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Economic Commentary

Lessons from the Collapse of Three State-Chartered Private Deposit Insurance Funds

The January 1991 collapse of the Rhode Island Share and Deposit Indemnity Corporation (RISDIC) was the last in a series of post-1970 failures of state-chartered, privately operated deposit insurance funds for thrift institutions, industrial banks, and some credit unions. The failures began in Mississippi in 1976 and continued in Nebraska and California (1983), Ohio and Maryland (1985), Utah and Colorado (1987), and Rhode Island (1991). By February 1989, even the Federal Savings and Loan Insurance Corporation’s (FSLIC) authority to accept new conservatorships or receiverships was effectively suspended. The Resolution Trust Corporation was created the following August to administer the resolution of insolvent thrifts whose deposits were FSLIC insured, and the FSLIC was abolished (Kane [ 1992]; U.S. House of Representatives [1985]).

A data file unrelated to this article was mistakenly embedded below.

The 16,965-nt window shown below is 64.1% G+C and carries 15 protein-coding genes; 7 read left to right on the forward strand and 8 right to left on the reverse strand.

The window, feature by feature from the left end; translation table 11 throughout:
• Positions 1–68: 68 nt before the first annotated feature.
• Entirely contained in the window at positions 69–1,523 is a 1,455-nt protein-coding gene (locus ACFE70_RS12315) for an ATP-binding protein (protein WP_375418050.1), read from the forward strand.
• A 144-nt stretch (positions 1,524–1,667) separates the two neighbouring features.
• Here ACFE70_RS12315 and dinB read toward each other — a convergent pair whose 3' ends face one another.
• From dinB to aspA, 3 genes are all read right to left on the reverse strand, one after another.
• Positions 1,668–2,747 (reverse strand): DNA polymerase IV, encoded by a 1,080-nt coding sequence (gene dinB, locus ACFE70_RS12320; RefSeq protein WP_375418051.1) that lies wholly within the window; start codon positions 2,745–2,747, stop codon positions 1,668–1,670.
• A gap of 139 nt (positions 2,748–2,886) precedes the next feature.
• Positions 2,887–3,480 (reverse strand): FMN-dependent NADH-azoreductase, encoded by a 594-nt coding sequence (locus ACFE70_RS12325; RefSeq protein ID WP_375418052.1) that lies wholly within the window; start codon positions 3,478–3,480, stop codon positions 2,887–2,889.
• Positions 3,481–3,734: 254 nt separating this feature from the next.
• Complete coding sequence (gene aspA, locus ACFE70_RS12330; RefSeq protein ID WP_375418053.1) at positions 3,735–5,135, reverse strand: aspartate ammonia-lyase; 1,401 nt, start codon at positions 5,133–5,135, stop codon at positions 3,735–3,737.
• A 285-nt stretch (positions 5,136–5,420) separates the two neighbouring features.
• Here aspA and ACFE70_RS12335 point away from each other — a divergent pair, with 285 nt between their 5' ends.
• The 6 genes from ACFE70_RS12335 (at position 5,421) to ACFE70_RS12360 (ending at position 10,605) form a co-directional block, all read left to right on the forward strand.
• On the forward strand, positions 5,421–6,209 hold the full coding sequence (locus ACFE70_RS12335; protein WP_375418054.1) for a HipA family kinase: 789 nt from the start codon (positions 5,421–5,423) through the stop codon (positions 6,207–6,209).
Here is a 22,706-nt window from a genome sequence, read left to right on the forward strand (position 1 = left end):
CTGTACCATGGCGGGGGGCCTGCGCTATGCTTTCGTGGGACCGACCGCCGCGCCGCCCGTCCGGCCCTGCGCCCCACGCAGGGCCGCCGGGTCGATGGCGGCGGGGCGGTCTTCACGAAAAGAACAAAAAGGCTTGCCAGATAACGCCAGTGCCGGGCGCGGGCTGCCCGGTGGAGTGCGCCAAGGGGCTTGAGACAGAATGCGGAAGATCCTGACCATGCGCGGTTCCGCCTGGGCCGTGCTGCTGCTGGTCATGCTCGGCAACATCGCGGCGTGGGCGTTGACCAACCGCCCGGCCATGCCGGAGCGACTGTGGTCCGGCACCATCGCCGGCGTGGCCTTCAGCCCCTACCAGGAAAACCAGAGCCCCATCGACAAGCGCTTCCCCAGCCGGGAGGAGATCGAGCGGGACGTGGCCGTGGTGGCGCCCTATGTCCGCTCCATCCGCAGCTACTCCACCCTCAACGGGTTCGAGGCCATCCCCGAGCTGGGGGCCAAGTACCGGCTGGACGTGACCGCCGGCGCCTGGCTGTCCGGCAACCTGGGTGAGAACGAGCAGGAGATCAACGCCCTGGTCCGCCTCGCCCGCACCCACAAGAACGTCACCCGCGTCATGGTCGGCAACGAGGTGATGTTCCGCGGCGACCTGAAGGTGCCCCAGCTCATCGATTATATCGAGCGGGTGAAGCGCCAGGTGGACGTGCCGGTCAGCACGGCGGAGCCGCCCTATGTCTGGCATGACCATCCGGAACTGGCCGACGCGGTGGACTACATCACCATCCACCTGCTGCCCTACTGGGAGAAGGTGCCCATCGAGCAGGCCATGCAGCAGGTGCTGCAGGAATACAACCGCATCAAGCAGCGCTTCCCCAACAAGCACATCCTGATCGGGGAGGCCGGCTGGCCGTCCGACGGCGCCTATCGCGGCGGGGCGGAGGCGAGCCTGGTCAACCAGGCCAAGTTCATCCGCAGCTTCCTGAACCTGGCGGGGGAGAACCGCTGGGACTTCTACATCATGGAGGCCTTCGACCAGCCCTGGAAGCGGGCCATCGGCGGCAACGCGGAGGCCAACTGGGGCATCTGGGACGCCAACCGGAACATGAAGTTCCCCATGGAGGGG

The views authors express in Economic Commentary are theirs and not necessarily those of the Federal Reserve Bank of Cleveland or the Board of Governors of the Federal Reserve System. The series editor is Tasia Hane. This paper and its data are subject to revision; please visit for updates.

Suggested Citation

Todd, Walker. 1994. “Lessons from the Collapse of Three State-Chartered Private Deposit Insurance Funds.” Federal Reserve Bank of Cleveland, Economic Commentary 5/1/1994.

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